Tourism takes a sharp decrease in 2014 after the Gaza war

Despite the summer war, the Tourism Ministry remains optimistic about the tourism yield for 2015.

January 5, 2015 16:38
1 minute read.
Beach-goers look at explosions

Beach-goers look at explosions as the Iron Dome anti-missile system intercepts a rocket fired from the Gaza Strip, over Tel Aviv, in July.. (photo credit: REUTERS)


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Despite an 18 percent increase in tourism during the first half of the year, tourism dipped 7% overall in 2014, due to a sharp decrease in visitors following the Gaza war.

According to the Tourism Ministry the 3.3 million tourists who visited Israel in 2014, contributed around NIS 41 billion to the economy and employed over 200,000 Israelis, or about 6% of the workforce.

The leading source countries for incoming tourism were the United States, Russia, France and Germany.

Fifty-six percent of incoming international tourists were Christian.

The papal visit in May 2014 brought thousands of tourists and pilgrims to Israel and following the trip many more traveled as a result, according to information from the ministry.

Additionally, about NIS 2.5 million was invested in infrastructure and marketing to leverage the pope’s stay and millions more in infrastructure projects and upgrades to the Christian sites in advance of the visit.

The pope’s arrival led to an 18% increase in tourism for the first half of 2014.

This momentum in the tourism industry, gained after the pope’s visit was not only halted but reversed, with the onset of Operation Protective Edge in July. Sharp decreases in incoming tourism were recorded from that month (about 30%), stabilizing to about a 20% decrease in the last months of 2014.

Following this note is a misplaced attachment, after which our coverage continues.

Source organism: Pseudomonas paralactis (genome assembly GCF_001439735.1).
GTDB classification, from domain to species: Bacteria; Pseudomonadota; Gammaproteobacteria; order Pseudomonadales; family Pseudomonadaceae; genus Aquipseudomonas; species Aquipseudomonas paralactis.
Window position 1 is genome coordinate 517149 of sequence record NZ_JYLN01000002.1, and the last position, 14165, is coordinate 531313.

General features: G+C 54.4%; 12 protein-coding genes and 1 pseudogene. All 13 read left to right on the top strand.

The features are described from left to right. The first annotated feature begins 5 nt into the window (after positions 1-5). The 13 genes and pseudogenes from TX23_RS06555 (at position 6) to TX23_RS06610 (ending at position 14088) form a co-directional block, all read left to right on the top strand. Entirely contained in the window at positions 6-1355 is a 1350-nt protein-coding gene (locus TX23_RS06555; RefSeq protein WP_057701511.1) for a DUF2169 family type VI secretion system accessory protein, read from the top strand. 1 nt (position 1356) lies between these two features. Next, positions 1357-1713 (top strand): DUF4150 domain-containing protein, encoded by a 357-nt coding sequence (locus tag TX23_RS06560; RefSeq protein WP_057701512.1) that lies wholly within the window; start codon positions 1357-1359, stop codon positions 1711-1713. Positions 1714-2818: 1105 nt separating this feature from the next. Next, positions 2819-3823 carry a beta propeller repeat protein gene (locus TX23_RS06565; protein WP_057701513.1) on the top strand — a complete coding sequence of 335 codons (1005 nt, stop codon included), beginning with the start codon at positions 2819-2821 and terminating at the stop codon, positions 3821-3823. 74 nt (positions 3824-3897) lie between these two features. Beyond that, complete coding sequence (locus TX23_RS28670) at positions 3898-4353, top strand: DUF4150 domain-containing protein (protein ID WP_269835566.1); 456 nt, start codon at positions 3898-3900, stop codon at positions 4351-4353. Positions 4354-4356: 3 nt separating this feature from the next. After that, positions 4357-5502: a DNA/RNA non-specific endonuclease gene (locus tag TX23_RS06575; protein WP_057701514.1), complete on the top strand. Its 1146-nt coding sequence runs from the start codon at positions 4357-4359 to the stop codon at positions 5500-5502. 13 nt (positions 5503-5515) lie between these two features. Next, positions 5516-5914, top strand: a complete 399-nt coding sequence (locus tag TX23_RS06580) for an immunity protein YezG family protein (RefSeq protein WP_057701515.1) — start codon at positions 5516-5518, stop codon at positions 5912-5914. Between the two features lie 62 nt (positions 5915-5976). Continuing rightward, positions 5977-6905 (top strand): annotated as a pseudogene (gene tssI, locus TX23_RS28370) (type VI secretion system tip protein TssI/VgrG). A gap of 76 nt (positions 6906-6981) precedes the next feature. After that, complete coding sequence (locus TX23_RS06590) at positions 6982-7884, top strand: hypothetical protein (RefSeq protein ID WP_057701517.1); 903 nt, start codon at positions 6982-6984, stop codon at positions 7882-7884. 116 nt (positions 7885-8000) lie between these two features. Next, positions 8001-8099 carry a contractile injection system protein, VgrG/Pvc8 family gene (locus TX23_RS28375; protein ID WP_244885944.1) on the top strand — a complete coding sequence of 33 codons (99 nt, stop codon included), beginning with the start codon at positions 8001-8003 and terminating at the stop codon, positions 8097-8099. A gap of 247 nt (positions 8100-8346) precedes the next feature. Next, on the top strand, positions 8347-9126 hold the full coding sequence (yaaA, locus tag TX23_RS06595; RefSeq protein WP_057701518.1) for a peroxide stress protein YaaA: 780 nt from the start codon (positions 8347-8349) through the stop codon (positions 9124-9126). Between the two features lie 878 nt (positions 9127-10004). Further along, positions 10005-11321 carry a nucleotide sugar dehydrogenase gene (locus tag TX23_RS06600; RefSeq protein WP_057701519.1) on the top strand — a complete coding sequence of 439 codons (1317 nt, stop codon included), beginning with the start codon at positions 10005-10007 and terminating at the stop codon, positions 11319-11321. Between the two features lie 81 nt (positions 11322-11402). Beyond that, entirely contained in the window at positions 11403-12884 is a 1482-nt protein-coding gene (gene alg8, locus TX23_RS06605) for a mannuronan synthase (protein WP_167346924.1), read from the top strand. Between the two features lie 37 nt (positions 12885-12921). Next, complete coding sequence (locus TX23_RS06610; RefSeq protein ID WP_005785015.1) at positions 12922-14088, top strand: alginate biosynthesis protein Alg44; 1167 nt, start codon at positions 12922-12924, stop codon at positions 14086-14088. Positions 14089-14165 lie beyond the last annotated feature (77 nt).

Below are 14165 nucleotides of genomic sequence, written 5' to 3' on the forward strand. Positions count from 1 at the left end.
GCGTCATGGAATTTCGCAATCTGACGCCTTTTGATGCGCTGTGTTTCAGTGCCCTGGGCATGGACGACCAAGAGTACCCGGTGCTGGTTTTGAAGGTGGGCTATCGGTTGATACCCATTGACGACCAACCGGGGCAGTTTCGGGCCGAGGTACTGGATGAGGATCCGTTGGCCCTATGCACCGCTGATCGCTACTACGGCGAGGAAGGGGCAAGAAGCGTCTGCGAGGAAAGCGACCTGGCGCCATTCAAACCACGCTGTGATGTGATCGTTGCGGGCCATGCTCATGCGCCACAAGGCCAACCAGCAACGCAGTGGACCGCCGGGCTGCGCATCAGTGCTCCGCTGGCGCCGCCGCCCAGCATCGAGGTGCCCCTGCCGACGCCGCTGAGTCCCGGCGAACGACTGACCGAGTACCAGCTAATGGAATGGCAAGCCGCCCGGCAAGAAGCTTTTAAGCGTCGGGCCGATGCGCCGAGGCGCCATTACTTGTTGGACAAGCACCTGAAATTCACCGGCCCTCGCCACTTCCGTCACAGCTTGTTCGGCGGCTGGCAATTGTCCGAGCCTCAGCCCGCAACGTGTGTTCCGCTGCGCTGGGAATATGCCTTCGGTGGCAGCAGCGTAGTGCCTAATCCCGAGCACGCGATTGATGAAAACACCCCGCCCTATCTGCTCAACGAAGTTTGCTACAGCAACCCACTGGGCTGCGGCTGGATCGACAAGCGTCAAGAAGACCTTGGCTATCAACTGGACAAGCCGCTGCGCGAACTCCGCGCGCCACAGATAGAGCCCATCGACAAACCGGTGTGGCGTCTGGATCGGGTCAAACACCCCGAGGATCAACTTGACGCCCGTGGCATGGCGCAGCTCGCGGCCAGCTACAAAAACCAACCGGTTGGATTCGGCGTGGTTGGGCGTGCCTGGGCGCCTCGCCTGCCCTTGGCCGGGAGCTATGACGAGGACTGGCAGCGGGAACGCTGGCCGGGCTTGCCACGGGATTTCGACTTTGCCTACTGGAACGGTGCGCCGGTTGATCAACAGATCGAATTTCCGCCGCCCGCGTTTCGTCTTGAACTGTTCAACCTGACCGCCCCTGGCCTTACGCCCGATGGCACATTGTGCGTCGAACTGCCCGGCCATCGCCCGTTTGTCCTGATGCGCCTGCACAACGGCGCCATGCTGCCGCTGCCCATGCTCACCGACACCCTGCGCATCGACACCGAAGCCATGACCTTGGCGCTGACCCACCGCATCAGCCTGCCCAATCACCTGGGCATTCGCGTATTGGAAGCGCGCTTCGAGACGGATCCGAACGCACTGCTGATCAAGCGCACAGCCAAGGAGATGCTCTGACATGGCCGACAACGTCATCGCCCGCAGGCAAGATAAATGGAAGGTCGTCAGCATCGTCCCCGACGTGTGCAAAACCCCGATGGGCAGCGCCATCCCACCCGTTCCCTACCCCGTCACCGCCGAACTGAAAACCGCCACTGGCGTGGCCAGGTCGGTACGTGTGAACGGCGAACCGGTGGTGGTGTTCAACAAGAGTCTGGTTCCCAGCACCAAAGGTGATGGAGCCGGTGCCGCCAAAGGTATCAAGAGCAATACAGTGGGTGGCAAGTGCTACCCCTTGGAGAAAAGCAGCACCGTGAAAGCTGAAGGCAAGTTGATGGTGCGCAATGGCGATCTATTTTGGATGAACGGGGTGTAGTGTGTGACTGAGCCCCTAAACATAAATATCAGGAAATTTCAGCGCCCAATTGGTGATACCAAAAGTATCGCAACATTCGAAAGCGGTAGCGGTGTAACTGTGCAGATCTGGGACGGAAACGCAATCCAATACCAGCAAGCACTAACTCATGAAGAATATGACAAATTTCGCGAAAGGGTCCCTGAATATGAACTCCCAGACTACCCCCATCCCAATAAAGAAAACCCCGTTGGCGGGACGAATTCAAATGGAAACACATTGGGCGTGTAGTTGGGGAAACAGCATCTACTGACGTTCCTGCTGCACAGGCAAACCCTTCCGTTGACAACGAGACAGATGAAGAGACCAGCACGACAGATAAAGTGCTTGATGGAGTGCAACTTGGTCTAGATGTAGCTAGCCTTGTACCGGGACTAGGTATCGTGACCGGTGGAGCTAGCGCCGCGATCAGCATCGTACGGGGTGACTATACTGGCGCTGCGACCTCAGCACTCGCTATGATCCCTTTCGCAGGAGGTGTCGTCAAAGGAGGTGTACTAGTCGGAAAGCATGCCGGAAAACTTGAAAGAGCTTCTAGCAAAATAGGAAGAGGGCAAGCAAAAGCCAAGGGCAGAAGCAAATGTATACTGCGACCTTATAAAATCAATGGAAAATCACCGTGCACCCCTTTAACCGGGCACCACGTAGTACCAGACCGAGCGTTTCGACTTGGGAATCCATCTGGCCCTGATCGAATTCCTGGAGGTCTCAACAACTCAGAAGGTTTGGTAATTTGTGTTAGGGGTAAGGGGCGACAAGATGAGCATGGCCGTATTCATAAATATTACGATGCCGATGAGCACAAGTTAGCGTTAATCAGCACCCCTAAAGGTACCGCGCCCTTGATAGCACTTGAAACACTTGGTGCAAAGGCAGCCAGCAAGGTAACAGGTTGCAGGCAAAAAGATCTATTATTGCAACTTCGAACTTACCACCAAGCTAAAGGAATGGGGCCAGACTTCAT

Despite the summer war, the Tourism Ministry remained optimistic about the tourism yield for 2015.

“Operation Protective Edge halted our momentum, but we can already see the light at the end of the tunnel, with recovery in the first half of 2015,” Tourism Ministry Director-General Amir Halevi said. The NIS 500m. assistance package assembled by the ministry for tourism businesses bolstered the industry, and restored our status as a growth engine that is streaming tens of billions of shekels into the economy.”

Halevi added that last year, the tourism ministry put their emphasis on digital marketing aimed at independent travelers. He anticipates that upcoming attractions such as the Jerusalem, Tel Aviv and Galilee marathons and the operas at Masada and in Acre, will draw many visitors in 2015. The Ministry has recruited a number of international “tourism ambassadors,” whose goal is to spread word throughout the world of how good it is to visit Israel.

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